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Title: Control of the third dimension in copper-based square-lattice antiferromagnets

Using a mixed-ligand synthetic scheme, we create a family of quasi-two-dimensional antiferromagnets, namely, [Cu(HF 2)(pyz) 2]ClO 4 [pyz = pyrazine], [CuL 2(pyz) 2](ClO 4) 2 [L = pyO = pyridine-N-oxide and 4-phpy-O = 4-phenylpyridine-N-oxide. These materials are shown to possess equivalent two-dimensional [Cu(pyz) 2] 2+ nearly square layers, but exhibit interlayer spacings that vary from 6.5713 to 16.777 Å, as dictated by the axial ligands. We present the structural and magnetic properties of this family as determined via x-ray diffraction, electron-spin resonance, pulsed- and quasistatic-field magnetometry and muon-spin rotation, and compare them to those of the prototypical two-dimensional magnetic polymer Cu(pyz) 2(ClO 4) 2. We find that, within the limits of the experimental error, the two-dimensional, intralayer exchange coupling in our family of materials remains largely unaffected by the axial ligand substitution, while the observed magnetic ordering temperature (1.91 K for the material with the HF 2 axial ligand, 1.70 K for the pyO and 1.63 K for the 4-phpy-O) decreases slowly with increasing layer separation. Despite the structural motifs common to this family and Cu(pyz) 2(ClO 4) 2, the latter has significantly stronger two-dimensional exchange interactions and hence a higher ordering temperature. Here, we discuss these results, as wellmore » as the mechanisms that might drive the long-range order in these materials, in terms of departures from the ideal S = 1/2 two-dimensional square-lattice Heisenberg antiferromagnet. In particular, we find that both spin-exchange anisotropy in the intralayer interaction and interlayer couplings (exchange, dipolar, or both) are needed to account for the observed ordering temperatures, with the intralayer anisotropy becoming more important as the layers are pulled further apart.« less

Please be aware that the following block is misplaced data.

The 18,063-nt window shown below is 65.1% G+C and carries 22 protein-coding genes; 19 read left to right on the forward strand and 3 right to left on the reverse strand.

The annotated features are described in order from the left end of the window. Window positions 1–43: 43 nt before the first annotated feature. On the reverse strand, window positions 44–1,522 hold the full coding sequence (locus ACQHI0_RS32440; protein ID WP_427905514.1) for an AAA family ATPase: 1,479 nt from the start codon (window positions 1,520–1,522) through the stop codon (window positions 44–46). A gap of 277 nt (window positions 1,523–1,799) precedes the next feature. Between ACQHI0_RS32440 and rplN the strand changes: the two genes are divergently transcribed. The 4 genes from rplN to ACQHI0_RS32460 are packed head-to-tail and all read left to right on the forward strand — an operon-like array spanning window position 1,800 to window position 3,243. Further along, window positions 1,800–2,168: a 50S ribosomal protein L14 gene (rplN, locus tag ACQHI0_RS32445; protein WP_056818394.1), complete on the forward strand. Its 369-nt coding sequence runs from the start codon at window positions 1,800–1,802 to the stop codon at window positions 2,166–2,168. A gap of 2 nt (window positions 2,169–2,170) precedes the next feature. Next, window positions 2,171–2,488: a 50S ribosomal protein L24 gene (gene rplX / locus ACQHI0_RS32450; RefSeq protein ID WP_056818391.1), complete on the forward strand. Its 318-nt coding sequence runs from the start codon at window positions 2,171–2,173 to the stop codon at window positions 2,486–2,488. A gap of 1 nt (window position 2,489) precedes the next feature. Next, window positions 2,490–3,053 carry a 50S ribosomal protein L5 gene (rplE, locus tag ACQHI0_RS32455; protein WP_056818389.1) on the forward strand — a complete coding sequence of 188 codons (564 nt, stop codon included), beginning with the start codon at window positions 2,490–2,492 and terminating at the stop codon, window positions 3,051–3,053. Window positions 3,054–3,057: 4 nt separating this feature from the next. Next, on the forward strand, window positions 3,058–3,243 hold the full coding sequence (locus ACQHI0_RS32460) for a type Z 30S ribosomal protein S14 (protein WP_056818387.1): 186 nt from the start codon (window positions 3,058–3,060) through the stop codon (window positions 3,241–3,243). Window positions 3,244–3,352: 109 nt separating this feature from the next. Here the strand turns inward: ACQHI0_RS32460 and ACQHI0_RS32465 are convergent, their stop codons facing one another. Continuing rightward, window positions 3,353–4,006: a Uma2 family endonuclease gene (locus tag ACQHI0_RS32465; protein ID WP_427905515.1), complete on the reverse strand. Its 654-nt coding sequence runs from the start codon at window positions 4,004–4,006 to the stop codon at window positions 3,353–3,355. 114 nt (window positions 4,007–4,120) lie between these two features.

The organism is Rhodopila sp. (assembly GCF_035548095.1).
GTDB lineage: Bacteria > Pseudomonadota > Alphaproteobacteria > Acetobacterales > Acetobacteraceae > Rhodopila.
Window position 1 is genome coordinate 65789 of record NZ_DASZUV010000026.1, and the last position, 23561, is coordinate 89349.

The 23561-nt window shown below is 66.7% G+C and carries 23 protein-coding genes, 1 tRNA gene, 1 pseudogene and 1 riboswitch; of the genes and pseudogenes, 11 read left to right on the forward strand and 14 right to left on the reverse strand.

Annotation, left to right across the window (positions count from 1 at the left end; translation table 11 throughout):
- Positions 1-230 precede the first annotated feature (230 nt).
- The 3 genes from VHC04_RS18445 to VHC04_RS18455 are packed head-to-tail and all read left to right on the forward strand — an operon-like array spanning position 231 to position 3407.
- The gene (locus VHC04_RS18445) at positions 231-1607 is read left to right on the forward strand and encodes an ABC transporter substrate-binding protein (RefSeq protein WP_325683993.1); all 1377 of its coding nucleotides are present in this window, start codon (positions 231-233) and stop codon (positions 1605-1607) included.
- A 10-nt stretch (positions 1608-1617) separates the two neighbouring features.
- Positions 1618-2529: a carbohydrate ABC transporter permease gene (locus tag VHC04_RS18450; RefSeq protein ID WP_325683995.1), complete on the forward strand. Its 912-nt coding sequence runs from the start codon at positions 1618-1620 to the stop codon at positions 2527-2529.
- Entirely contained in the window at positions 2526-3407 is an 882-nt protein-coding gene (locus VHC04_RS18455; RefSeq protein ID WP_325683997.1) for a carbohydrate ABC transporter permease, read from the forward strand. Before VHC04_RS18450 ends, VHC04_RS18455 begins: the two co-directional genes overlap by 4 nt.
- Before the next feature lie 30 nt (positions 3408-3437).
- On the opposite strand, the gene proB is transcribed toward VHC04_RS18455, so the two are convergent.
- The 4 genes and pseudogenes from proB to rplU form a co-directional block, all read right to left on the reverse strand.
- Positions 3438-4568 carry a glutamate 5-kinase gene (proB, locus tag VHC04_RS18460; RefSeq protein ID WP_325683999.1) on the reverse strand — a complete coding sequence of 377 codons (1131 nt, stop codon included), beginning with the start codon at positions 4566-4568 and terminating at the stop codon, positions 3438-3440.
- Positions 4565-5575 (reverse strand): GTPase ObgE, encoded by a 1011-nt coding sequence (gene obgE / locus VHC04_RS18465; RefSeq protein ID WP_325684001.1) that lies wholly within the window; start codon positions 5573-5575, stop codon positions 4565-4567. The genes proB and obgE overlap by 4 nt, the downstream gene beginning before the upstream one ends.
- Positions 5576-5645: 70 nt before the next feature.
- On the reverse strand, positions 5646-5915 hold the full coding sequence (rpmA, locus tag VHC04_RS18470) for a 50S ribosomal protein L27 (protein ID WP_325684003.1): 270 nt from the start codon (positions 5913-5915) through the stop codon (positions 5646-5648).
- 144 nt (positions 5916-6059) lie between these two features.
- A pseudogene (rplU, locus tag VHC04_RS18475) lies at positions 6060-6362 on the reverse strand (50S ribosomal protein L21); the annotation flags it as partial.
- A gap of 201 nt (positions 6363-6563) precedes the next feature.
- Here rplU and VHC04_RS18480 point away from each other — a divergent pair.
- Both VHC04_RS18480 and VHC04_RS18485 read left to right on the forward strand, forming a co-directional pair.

[1] ;  [2] ;  [3] ;  [4] ;  [5] ;  [6] ;  [6] ;  [6] ;  [7] ;  [8] ;  [9] ;  [10] ;  [1] ;  [1] ;  [11] ;  [12] ;  [13] ;  [14] ;  [15] ;  [14] more »;  [14] ;  [15] ;  [14] « less
  1. Univ. of Warwick, Coventry (United Kingdom)
  2. Los Alamos National Lab. (LANL), Los Alamos, NM (United States); Univ. of Oxford, Oxford (United Kingdom)
  3. Univ. of Oxford, Oxford (United Kingdom); Helios, Farnborough (United Kingdom)
  4. Univ. of Oxford, Oxford (United Kingdom); ETH Zurich, Zurich (Switzerland)
  5. Durham Univ., Durham (United Kingdom)
  6. Univ. of Oxford, Oxford (United Kingdom)
  7. STFC Rutherford Appleton Lab., Oxfordshire (United Kingdom)
  8. Paul Scherrer Inst. (PSI), Villigen (Switzerland)
  9. Univ. of Copenhagen, Copenhagen (Denmark)
  10. Los Alamos National Lab. (LANL), Los Alamos, NM (United States)
  11. State Univ. of New York, Stony Brook, NY (United States); Argonne National Lab. (ANL), Lemont, IL (United States)
  12. State Univ. of New York, Stony Brook, NY (United States)
  13. Univ. of Idaho, Moscow, ID (United States)
  14. Eastern Washington Univ., Cheney, WA (United States)
  15. Argonne National Lab. (ANL), Argonne, IL (United States)
Publication Date:
Report Number(s):
Journal ID: ISSN 2469-9950; PRBMDO
Grant/Contract Number:
Accepted Manuscript
Journal Name:
Physical Review B
Additional Journal Information:
Journal Volume: 93; Journal Issue: 9; Journal ID: ISSN 2469-9950
American Physical Society (APS)
Research Org:
Los Alamos National Lab. (LANL), Los Alamos, NM (United States)
Sponsoring Org:
USDOE Office of Science (SC), Basic Energy Sciences (BES) (SC-22)
Country of Publication:
United States
OSTI Identifier:
Alternate Identifier(s):
OSTI ID: 1244137